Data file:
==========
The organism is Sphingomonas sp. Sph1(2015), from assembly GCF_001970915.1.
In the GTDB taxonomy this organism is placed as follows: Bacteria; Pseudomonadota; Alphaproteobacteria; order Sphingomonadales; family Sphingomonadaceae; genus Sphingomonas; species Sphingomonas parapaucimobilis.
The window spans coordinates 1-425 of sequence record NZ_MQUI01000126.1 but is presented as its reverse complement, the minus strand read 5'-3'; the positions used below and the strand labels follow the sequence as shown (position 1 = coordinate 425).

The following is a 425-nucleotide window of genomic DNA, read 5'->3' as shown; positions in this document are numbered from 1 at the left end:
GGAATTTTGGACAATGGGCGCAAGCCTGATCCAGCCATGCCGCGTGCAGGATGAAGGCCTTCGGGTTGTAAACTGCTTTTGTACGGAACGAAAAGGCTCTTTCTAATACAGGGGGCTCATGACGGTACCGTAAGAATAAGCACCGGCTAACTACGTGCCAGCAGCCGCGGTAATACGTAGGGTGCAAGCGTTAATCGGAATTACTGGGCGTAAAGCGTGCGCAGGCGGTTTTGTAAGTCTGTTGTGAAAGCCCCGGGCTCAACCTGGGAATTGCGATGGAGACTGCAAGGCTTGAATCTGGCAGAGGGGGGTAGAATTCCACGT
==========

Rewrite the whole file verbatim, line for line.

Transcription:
The organism is Sphingomonas sp. Sph1(2015), from assembly GCF_001970915.1.
In the GTDB taxonomy this organism is placed as follows: Bacteria; Pseudomonadota; Alphaproteobacteria; order Sphingomonadales; family Sphingomonadaceae; genus Sphingomonas; species Sphingomonas parapaucimobilis.
The window spans coordinates 1-425 of sequence record NZ_MQUI01000126.1 but is presented as its reverse complement, the minus strand read 5'-3'; the positions used below and the strand labels follow the sequence as shown (position 1 = coordinate 425).

The following is a 425-nucleotide window of genomic DNA, read 5'->3' as shown; positions in this document are numbered from 1 at the left end:
GGAATTTTGGACAATGGGCGCAAGCCTGATCCAGCCATGCCGCGTGCAGGATGAAGGCCTTCGGGTTGTAAACTGCTTTTGTACGGAACGAAAAGGCTCTTTCTAATACAGGGGGCTCATGACGGTACCGTAAGAATAAGCACCGGCTAACTACGTGCCAGCAGCCGCGGTAATACGTAGGGTGCAAGCGTTAATCGGAATTACTGGGCGTAAAGCGTGCGCAGGCGGTTTTGTAAGTCTGTTGTGAAAGCCCCGGGCTCAACCTGGGAATTGCGATGGAGACTGCAAGGCTTGAATCTGGCAGAGGGGGGTAGAATTCCACGT